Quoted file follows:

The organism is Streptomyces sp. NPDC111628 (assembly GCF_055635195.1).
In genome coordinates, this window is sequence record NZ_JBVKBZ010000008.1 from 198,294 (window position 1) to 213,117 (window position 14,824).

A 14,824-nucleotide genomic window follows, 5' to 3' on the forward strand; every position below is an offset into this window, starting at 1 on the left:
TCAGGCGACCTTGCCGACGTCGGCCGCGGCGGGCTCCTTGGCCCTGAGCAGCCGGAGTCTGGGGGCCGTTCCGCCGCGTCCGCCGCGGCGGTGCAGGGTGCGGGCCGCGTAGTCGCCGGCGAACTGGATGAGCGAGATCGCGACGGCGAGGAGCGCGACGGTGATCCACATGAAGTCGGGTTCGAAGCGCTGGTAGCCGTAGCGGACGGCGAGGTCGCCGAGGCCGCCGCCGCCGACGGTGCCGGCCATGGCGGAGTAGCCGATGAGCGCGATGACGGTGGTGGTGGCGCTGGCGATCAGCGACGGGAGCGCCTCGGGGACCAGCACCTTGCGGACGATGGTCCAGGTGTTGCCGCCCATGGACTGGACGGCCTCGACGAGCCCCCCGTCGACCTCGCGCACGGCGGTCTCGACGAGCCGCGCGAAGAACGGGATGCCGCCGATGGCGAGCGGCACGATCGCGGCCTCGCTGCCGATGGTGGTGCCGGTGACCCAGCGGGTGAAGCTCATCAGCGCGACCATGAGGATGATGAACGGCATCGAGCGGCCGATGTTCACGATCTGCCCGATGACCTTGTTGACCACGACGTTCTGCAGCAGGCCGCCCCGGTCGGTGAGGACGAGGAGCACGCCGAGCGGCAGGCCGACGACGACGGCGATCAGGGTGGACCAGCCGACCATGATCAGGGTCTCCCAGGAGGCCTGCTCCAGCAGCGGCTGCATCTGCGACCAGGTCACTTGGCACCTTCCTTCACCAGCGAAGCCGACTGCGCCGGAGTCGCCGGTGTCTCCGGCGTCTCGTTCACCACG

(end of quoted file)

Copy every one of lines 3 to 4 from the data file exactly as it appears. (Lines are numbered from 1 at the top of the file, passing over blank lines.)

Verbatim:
A 14,824-nucleotide genomic window follows, 5' to 3' on the forward strand; every position below is an offset into this window, starting at 1 on the left:
TCAGGCGACCTTGCCGACGTCGGCCGCGGCGGGCTCCTTGGCCCTGAGCAGCCGGAGTCTGGGGGCCGTTCCGCCGCGTCCGCCGCGGCGGTGCAGGGTGCGGGCCGCGTAGTCGCCGGCGAACTGGATGAGCGAGATCGCGACGGCGAGGAGCGCGACGGTGATCCACATGAAGTCGGGTTCGAAGCGCTGGTAGCCGTAGCGGACGGCGAGGTCGCCGAGGCCGCCGCCGCCGACGGTGCCGGCCATGGCGGAGTAGCCGATGAGCGCGATGACGGTGGTGGTGGCGCTGGCGATCAGCGACGGGAGCGCCTCGGGGACCAGCACCTTGCGGACGATGGTCCAGGTGTTGCCGCCCATGGACTGGACGGCCTCGACGAGCCCCCCGTCGACCTCGCGCACGGCGGTCTCGACGAGCCGCGCGAAGAACGGGATGCCGCCGATGGCGAGCGGCACGATCGCGGCCTCGCTGCCGATGGTGGTGCCGGTGACCCAGCGGGTGAAGCTCATCAGCGCGACCATGAGGATGATGAACGGCATCGAGCGGCCGATGTTCACGATCTGCCCGATGACCTTGTTGACCACGACGTTCTGCAGCAGGCCGCCCCGGTCGGTGAGGACGAGGAGCACGCCGAGCGGCAGGCCGACGACGACGGCGATCAGGGTGGACCAGCCGACCATGATCAGGGTCTCCCAGGAGGCCTGCTCCAGCAGCGGCTGCATCTGCGACCAGGTCACTTGGCACCTTCCTTCACCAGCGAAGCCGACTGCGCCGGAGTCGCCGGTGTCTCCGGCGTCTCGTTCACCACG